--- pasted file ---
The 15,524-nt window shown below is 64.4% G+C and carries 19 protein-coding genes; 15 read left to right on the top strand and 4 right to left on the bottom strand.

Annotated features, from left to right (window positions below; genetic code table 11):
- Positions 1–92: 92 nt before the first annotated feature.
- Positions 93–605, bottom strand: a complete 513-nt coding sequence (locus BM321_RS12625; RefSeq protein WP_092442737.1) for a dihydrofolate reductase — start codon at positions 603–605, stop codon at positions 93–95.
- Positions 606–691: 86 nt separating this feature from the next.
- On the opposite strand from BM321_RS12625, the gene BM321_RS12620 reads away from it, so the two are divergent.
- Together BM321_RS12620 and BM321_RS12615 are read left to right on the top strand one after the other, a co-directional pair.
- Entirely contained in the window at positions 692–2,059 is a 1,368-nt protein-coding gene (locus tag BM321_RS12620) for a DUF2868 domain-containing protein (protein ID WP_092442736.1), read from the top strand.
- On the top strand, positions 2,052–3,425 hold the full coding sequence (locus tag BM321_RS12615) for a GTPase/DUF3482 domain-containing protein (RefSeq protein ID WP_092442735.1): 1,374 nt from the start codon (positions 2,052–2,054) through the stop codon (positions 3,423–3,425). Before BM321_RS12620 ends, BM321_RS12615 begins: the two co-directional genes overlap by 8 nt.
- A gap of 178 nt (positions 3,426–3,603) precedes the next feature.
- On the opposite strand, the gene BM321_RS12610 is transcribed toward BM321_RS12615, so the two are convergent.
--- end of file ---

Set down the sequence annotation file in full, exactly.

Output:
The 15,524-nt window shown below is 64.4% G+C and carries 19 protein-coding genes; 15 read left to right on the top strand and 4 right to left on the bottom strand.

Annotated features, from left to right (window positions below; genetic code table 11):
- Positions 1–92: 92 nt before the first annotated feature.
- Positions 93–605, bottom strand: a complete 513-nt coding sequence (locus BM321_RS12625; RefSeq protein WP_092442737.1) for a dihydrofolate reductase — start codon at positions 603–605, stop codon at positions 93–95.
- Positions 606–691: 86 nt separating this feature from the next.
- On the opposite strand from BM321_RS12625, the gene BM321_RS12620 reads away from it, so the two are divergent.
- Together BM321_RS12620 and BM321_RS12615 are read left to right on the top strand one after the other, a co-directional pair.
- Entirely contained in the window at positions 692–2,059 is a 1,368-nt protein-coding gene (locus tag BM321_RS12620) for a DUF2868 domain-containing protein (protein ID WP_092442736.1), read from the top strand.
- On the top strand, positions 2,052–3,425 hold the full coding sequence (locus tag BM321_RS12615) for a GTPase/DUF3482 domain-containing protein (RefSeq protein ID WP_092442735.1): 1,374 nt from the start codon (positions 2,052–2,054) through the stop codon (positions 3,423–3,425). Before BM321_RS12620 ends, BM321_RS12615 begins: the two co-directional genes overlap by 8 nt.
- A gap of 178 nt (positions 3,426–3,603) precedes the next feature.
- On the opposite strand, the gene BM321_RS12610 is transcribed toward BM321_RS12615, so the two are convergent.